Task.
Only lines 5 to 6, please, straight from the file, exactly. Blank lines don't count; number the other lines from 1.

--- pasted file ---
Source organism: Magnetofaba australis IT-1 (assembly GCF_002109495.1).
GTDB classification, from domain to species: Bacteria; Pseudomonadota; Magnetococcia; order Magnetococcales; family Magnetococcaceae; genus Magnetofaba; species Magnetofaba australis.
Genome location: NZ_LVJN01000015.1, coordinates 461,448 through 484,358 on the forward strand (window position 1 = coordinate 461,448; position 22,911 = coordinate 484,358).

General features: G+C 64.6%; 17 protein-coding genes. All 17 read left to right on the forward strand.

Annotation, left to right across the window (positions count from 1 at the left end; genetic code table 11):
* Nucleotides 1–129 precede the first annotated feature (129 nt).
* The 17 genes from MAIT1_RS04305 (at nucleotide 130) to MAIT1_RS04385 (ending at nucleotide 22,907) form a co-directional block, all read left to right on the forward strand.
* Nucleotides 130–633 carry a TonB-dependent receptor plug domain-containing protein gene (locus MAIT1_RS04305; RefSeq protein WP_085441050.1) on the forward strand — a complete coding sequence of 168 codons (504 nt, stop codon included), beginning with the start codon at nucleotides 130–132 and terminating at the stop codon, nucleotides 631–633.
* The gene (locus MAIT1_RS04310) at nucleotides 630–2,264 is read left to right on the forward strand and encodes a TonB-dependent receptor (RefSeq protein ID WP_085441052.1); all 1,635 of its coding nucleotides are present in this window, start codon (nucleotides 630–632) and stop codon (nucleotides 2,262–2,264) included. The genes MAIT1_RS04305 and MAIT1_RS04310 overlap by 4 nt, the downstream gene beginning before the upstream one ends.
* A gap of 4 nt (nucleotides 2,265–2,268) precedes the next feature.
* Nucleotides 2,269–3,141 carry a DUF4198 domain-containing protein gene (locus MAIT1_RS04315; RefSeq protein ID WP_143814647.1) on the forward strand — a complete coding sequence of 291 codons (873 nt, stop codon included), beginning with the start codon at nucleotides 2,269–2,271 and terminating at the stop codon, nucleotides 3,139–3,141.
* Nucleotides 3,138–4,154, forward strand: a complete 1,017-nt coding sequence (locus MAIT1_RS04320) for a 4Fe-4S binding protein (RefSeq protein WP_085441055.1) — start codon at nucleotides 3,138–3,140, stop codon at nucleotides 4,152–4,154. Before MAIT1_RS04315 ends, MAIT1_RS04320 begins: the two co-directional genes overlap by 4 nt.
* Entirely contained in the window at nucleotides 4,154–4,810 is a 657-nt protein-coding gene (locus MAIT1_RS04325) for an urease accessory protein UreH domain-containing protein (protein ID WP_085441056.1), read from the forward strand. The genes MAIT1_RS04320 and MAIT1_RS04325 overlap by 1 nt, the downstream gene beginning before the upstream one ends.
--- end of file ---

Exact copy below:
Annotation, left to right across the window (positions count from 1 at the left end; genetic code table 11):
* Nucleotides 1–129 precede the first annotated feature (129 nt).